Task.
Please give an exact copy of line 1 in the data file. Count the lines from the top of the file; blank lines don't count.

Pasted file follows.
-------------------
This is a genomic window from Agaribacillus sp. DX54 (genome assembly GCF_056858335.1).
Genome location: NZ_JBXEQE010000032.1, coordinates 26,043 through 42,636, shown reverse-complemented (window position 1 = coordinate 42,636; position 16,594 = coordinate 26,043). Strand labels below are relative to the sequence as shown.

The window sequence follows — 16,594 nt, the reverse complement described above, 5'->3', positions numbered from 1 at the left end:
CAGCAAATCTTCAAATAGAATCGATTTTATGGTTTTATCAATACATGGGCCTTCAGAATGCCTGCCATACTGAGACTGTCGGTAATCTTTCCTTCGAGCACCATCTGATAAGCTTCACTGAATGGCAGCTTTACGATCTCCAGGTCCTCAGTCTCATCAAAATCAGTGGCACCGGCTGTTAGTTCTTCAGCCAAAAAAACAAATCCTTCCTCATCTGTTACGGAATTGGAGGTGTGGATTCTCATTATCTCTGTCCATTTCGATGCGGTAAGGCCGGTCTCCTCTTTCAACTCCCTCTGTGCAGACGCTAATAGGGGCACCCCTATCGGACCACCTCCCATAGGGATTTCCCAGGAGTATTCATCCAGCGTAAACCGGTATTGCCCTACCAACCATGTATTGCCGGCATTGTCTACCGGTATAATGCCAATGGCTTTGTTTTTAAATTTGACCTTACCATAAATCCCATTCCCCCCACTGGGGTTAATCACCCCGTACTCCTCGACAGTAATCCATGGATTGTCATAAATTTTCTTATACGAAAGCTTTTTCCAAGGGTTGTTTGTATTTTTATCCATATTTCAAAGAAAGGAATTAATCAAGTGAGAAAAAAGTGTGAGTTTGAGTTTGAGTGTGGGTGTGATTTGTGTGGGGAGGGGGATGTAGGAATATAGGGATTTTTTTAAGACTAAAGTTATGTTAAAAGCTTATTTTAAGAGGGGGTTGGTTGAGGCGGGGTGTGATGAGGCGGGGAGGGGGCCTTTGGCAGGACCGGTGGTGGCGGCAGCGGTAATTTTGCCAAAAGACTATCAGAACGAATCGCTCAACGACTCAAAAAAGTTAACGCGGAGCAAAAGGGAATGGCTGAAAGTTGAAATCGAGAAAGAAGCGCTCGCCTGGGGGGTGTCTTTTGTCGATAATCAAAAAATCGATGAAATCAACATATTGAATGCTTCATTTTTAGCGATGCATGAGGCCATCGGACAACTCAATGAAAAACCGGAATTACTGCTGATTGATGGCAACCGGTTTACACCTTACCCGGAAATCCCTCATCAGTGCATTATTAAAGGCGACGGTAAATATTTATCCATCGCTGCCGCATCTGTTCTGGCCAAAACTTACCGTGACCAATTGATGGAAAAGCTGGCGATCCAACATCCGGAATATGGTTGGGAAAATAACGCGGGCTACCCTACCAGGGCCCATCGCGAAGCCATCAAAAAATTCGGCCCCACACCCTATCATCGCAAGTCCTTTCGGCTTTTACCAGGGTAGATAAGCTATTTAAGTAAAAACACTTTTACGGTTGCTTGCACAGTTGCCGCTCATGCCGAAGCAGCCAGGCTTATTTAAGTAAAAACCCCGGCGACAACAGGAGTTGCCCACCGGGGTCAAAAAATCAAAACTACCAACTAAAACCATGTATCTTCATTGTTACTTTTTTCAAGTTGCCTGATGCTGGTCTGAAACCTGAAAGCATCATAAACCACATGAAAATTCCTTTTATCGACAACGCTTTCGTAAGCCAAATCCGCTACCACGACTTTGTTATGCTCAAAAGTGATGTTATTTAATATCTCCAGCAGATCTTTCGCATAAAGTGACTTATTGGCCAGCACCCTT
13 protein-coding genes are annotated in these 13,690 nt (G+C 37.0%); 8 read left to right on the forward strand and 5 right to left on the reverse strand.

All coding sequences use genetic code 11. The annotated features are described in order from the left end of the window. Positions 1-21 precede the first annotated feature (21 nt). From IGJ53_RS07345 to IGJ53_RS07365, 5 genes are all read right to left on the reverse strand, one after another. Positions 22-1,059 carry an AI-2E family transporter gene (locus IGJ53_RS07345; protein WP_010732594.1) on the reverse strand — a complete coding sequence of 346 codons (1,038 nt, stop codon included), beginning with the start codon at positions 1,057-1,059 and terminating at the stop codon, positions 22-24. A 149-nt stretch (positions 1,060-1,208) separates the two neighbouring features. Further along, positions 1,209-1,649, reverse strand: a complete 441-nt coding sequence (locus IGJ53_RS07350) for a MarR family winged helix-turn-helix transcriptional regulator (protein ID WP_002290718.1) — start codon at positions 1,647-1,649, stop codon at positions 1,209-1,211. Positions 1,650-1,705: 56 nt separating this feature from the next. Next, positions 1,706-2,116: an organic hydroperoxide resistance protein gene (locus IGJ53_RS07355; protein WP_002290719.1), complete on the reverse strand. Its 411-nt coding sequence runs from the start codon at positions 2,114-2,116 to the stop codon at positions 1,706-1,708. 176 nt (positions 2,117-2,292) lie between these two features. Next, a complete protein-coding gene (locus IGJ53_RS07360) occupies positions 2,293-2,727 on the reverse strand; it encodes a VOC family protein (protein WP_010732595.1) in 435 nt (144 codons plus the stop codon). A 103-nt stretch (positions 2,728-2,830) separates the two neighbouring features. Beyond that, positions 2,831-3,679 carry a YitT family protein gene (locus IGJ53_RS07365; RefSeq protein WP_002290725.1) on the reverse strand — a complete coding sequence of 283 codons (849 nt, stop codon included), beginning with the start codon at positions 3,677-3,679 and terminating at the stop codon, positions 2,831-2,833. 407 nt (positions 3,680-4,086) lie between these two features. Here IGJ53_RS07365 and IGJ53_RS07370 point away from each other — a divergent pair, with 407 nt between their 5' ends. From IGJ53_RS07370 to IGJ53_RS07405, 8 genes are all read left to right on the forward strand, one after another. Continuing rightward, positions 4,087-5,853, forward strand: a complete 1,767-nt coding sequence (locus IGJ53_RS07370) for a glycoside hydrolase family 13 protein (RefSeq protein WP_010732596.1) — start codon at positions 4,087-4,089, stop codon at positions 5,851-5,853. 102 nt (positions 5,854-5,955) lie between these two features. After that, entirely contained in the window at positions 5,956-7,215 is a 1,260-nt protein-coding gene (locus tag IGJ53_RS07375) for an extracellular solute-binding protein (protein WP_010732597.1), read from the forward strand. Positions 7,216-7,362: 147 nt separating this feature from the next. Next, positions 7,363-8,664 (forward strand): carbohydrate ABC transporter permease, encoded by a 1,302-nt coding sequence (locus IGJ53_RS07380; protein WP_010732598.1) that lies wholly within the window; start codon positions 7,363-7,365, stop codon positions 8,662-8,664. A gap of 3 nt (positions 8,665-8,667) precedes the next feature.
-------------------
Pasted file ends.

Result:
This is a genomic window from Agaribacillus sp. DX54 (genome assembly GCF_056858335.1).